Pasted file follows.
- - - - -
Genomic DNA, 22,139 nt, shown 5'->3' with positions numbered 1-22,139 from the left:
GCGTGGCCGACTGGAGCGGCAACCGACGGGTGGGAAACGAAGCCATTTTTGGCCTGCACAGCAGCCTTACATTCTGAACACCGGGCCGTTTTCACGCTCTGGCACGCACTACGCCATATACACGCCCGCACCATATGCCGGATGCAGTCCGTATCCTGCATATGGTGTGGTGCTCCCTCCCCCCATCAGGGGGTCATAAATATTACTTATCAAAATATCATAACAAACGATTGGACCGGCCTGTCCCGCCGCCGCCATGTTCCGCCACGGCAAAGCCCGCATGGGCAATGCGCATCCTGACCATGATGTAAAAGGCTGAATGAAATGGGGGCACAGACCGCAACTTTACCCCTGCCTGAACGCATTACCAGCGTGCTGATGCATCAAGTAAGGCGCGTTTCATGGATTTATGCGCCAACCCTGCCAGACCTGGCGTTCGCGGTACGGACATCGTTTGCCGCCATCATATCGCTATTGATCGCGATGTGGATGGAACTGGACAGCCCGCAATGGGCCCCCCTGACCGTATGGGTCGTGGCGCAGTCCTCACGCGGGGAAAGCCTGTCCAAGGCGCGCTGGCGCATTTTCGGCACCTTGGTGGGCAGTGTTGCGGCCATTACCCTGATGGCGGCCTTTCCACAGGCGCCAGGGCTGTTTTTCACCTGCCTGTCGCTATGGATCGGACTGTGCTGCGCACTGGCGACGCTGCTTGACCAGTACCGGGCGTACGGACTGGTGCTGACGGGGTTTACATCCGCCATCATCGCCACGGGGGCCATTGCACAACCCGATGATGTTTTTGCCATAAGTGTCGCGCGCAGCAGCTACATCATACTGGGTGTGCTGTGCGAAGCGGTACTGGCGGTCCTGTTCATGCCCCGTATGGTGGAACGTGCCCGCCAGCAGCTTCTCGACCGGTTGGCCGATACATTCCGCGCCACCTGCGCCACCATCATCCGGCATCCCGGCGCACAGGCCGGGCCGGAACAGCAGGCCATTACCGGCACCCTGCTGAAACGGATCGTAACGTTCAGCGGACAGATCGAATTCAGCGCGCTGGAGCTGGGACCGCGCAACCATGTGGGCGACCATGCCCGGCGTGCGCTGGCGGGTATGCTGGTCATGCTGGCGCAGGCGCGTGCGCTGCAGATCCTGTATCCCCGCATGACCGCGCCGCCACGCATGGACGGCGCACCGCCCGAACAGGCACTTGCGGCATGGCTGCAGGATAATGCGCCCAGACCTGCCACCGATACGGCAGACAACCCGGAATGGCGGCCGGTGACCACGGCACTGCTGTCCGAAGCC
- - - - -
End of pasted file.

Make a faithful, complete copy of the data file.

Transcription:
Genomic DNA, 22,139 nt, shown 5'->3' with positions numbered 1-22,139 from the left:
GCGTGGCCGACTGGAGCGGCAACCGACGGGTGGGAAACGAAGCCATTTTTGGCCTGCACAGCAGCCTTACATTCTGAACACCGGGCCGTTTTCACGCTCTGGCACGCACTACGCCATATACACGCCCGCACCATATGCCGGATGCAGTCCGTATCCTGCATATGGTGTGGTGCTCCCTCCCCCCATCAGGGGGTCATAAATATTACTTATCAAAATATCATAACAAACGATTGGACCGGCCTGTCCCGCCGCCGCCATGTTCCGCCACGGCAAAGCCCGCATGGGCAATGCGCATCCTGACCATGATGTAAAAGGCTGAATGAAATGGGGGCACAGACCGCAACTTTACCCCTGCCTGAACGCATTACCAGCGTGCTGATGCATCAAGTAAGGCGCGTTTCATGGATTTATGCGCCAACCCTGCCAGACCTGGCGTTCGCGGTACGGACATCGTTTGCCGCCATCATATCGCTATTGATCGCGATGTGGATGGAACTGGACAGCCCGCAATGGGCCCCCCTGACCGTATGGGTCGTGGCGCAGTCCTCACGCGGGGAAAGCCTGTCCAAGGCGCGCTGGCGCATTTTCGGCACCTTGGTGGGCAGTGTTGCGGCCATTACCCTGATGGCGGCCTTTCCACAGGCGCCAGGGCTGTTTTTCACCTGCCTGTCGCTATGGATCGGACTGTGCTGCGCACTGGCGACGCTGCTTGACCAGTACCGGGCGTACGGACTGGTGCTGACGGGGTTTACATCCGCCATCATCGCCACGGGGGCCATTGCACAACCCGATGATGTTTTTGCCATAAGTGTCGCGCGCAGCAGCTACATCATACTGGGTGTGCTGTGCGAAGCGGTACTGGCGGTCCTGTTCATGCCCCGTATGGTGGAACGTGCCCGCCAGCAGCTTCTCGACCGGTTGGCCGATACATTCCGCGCCACCTGCGCCACCATCATCCGGCATCCCGGCGCACAGGCCGGGCCGGAACAGCAGGCCATTACCGGCACCCTGCTGAAACGGATCGTAACGTTCAGCGGACAGATCGAATTCAGCGCGCTGGAGCTGGGACCGCGCAACCATGTGGGCGACCATGCCCGGCGTGCGCTGGCGGGTATGCTGGTCATGCTGGCGCAGGCGCGTGCGCTGCAGATCCTGTATCCCCGCATGACCGCGCCGCCACGCATGGACGGCGCACCGCCCGAACAGGCACTTGCGGCATGGCTGCAGGATAATGCGCCCAGACCTGCCACCGATACGGCAGACAACCCGGAATGGCGGCCGGTGACCACGGCACTGCTGTCCGAAGCC